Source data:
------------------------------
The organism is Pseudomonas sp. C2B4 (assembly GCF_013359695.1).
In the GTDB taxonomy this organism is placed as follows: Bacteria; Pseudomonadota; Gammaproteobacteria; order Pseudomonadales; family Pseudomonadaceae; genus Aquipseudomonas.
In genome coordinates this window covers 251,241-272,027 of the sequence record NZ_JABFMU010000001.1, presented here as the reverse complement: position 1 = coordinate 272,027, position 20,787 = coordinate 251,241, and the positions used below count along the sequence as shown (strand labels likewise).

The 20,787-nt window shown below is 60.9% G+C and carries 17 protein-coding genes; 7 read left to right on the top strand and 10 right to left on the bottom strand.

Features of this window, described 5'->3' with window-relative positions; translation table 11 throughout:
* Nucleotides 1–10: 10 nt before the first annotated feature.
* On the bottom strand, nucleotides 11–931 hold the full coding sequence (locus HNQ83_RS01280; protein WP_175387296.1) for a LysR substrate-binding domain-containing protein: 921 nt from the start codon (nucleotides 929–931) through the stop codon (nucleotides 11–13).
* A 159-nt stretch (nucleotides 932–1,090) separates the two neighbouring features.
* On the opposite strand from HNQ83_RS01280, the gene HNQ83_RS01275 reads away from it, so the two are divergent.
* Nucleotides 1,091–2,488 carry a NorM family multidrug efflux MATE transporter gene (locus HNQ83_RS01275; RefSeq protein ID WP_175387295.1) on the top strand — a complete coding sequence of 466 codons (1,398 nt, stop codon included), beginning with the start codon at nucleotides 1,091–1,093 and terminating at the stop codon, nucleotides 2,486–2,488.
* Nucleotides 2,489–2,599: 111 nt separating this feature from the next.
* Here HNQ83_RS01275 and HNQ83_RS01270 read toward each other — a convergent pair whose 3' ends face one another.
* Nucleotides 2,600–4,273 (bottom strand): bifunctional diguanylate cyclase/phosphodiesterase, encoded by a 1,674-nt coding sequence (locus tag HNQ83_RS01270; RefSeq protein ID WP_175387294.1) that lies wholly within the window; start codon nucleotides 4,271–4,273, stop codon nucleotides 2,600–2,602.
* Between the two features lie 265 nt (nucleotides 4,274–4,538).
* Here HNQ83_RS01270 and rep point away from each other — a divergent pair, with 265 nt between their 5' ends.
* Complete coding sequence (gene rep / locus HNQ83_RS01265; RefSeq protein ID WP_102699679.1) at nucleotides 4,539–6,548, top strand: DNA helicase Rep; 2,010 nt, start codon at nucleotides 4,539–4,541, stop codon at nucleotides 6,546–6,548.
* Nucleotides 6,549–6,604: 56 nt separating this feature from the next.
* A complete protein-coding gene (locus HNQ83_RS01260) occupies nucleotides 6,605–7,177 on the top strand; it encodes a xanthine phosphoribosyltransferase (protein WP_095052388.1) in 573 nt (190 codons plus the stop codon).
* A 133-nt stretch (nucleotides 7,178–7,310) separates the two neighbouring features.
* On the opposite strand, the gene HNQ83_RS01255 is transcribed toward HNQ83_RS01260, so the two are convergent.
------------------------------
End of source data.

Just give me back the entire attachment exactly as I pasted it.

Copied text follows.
The organism is Pseudomonas sp. C2B4 (assembly GCF_013359695.1).
In the GTDB taxonomy this organism is placed as follows: Bacteria; Pseudomonadota; Gammaproteobacteria; order Pseudomonadales; family Pseudomonadaceae; genus Aquipseudomonas.
In genome coordinates this window covers 251,241-272,027 of the sequence record NZ_JABFMU010000001.1, presented here as the reverse complement: position 1 = coordinate 272,027, position 20,787 = coordinate 251,241, and the positions used below count along the sequence as shown (strand labels likewise).

The 20,787-nt window shown below is 60.9% G+C and carries 17 protein-coding genes; 7 read left to right on the top strand and 10 right to left on the bottom strand.

Features of this window, described 5'->3' with window-relative positions; translation table 11 throughout:
* Nucleotides 1–10: 10 nt before the first annotated feature.
* On the bottom strand, nucleotides 11–931 hold the full coding sequence (locus HNQ83_RS01280; protein WP_175387296.1) for a LysR substrate-binding domain-containing protein: 921 nt from the start codon (nucleotides 929–931) through the stop codon (nucleotides 11–13).
* A 159-nt stretch (nucleotides 932–1,090) separates the two neighbouring features.
* On the opposite strand from HNQ83_RS01280, the gene HNQ83_RS01275 reads away from it, so the two are divergent.
* Nucleotides 1,091–2,488 carry a NorM family multidrug efflux MATE transporter gene (locus HNQ83_RS01275; RefSeq protein ID WP_175387295.1) on the top strand — a complete coding sequence of 466 codons (1,398 nt, stop codon included), beginning with the start codon at nucleotides 1,091–1,093 and terminating at the stop codon, nucleotides 2,486–2,488.
* Nucleotides 2,489–2,599: 111 nt separating this feature from the next.
* Here HNQ83_RS01275 and HNQ83_RS01270 read toward each other — a convergent pair whose 3' ends face one another.
* Nucleotides 2,600–4,273 (bottom strand): bifunctional diguanylate cyclase/phosphodiesterase, encoded by a 1,674-nt coding sequence (locus tag HNQ83_RS01270; RefSeq protein ID WP_175387294.1) that lies wholly within the window; start codon nucleotides 4,271–4,273, stop codon nucleotides 2,600–2,602.
* Between the two features lie 265 nt (nucleotides 4,274–4,538).
* Here HNQ83_RS01270 and rep point away from each other — a divergent pair, with 265 nt between their 5' ends.
* Complete coding sequence (gene rep / locus HNQ83_RS01265; RefSeq protein ID WP_102699679.1) at nucleotides 4,539–6,548, top strand: DNA helicase Rep; 2,010 nt, start codon at nucleotides 4,539–4,541, stop codon at nucleotides 6,546–6,548.
* Nucleotides 6,549–6,604: 56 nt separating this feature from the next.
* A complete protein-coding gene (locus HNQ83_RS01260) occupies nucleotides 6,605–7,177 on the top strand; it encodes a xanthine phosphoribosyltransferase (protein WP_095052388.1) in 573 nt (190 codons plus the stop codon).
* A 133-nt stretch (nucleotides 7,178–7,310) separates the two neighbouring features.
* On the opposite strand, the gene HNQ83_RS01255 is transcribed toward HNQ83_RS01260, so the two are convergent.